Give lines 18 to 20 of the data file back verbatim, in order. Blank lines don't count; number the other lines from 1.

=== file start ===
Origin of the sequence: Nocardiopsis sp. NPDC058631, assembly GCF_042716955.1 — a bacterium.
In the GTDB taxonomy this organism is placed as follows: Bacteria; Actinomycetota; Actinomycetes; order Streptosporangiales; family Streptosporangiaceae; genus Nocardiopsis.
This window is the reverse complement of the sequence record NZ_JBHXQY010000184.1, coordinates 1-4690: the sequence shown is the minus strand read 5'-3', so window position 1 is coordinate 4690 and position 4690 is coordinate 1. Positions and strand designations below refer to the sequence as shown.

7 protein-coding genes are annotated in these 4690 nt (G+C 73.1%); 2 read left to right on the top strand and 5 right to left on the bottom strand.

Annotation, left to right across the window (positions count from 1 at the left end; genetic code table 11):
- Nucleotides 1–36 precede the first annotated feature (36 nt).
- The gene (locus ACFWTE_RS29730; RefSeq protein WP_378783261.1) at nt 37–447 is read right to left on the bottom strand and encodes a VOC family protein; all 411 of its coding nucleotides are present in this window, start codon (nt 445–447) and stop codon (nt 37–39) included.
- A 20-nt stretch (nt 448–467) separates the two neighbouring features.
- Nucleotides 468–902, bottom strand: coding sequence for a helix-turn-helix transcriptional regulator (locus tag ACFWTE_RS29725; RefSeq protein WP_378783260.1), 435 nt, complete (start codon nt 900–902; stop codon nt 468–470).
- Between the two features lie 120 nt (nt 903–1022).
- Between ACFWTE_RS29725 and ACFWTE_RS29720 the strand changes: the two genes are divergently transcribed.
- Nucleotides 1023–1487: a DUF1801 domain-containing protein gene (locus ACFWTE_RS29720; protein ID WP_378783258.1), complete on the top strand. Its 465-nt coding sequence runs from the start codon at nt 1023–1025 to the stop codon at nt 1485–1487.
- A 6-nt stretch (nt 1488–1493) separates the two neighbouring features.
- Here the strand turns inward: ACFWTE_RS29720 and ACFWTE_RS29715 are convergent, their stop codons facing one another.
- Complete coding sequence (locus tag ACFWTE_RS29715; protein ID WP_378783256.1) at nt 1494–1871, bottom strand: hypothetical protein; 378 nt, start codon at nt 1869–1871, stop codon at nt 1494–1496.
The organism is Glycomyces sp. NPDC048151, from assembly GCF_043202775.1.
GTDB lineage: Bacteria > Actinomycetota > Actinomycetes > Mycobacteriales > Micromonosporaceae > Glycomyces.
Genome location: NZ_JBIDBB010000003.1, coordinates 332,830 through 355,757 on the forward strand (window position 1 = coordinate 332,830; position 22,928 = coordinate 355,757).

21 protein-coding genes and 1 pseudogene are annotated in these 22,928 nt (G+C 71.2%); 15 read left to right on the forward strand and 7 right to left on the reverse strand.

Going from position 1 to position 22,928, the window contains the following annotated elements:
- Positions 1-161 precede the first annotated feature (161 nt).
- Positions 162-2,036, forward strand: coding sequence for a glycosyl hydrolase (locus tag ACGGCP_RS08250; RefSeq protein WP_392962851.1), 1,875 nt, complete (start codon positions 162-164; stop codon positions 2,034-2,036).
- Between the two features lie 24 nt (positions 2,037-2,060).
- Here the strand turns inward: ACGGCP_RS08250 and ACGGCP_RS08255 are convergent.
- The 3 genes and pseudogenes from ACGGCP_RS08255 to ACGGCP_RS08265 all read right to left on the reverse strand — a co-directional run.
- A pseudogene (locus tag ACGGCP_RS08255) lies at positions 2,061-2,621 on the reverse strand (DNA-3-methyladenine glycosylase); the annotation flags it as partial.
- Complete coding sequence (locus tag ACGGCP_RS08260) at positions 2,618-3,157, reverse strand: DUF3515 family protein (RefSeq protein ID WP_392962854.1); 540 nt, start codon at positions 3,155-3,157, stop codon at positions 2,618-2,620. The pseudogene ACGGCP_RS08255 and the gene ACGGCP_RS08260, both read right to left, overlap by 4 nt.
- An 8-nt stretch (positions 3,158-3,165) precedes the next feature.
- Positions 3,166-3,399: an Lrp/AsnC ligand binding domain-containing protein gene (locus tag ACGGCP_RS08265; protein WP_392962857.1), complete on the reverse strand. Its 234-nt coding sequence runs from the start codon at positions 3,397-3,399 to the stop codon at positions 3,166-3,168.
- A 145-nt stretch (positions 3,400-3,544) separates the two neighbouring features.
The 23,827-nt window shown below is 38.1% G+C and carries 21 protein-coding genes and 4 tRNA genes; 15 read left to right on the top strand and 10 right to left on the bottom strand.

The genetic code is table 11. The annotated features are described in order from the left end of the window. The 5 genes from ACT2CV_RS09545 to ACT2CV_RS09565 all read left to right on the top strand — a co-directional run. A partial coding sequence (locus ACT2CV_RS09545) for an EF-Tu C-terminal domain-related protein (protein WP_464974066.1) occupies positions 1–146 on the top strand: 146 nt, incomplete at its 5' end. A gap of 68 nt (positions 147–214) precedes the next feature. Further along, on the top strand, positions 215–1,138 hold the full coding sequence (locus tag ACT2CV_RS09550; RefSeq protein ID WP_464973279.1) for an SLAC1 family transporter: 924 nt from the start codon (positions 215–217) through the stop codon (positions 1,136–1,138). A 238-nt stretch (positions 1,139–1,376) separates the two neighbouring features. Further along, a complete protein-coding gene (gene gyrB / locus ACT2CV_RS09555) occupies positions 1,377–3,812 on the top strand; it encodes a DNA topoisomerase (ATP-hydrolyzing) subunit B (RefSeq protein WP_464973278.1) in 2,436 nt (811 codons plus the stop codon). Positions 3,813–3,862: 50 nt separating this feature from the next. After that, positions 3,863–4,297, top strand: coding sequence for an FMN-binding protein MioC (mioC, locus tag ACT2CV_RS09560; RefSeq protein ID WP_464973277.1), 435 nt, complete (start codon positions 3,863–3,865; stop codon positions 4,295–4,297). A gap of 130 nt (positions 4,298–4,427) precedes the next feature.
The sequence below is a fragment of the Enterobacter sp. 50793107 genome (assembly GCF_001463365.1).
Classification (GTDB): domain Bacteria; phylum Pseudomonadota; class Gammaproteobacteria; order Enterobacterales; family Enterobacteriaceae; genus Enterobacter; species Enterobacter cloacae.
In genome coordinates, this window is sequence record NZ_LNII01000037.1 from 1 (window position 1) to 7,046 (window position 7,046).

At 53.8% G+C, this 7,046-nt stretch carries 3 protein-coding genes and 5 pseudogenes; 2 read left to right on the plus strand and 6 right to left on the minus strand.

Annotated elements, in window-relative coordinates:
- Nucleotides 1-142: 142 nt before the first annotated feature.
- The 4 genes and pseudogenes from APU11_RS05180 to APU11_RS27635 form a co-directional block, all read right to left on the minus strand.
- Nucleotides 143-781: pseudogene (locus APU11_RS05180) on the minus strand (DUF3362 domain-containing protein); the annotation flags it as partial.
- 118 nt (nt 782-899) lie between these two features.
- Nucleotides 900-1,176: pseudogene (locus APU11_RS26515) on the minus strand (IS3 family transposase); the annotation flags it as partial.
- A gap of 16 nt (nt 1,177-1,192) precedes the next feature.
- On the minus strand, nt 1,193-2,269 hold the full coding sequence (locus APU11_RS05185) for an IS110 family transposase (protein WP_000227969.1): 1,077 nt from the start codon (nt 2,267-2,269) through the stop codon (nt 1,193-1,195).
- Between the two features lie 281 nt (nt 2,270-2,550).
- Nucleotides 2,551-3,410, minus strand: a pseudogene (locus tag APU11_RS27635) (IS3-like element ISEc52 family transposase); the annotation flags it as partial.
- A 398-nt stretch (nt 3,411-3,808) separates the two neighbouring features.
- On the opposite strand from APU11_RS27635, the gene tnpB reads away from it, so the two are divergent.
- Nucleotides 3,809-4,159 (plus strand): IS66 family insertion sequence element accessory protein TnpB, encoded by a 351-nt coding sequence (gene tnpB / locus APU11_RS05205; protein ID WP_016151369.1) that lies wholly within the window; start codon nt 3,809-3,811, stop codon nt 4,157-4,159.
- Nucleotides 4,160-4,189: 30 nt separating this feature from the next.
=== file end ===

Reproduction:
Genome location: NZ_JBIDBB010000003.1, coordinates 332,830 through 355,757 on the forward strand (window position 1 = coordinate 332,830; position 22,928 = coordinate 355,757).

21 protein-coding genes and 1 pseudogene are annotated in these 22,928 nt (G+C 71.2%); 15 read left to right on the forward strand and 7 right to left on the reverse strand.

Going from position 1 to position 22,928, the window contains the following annotated elements: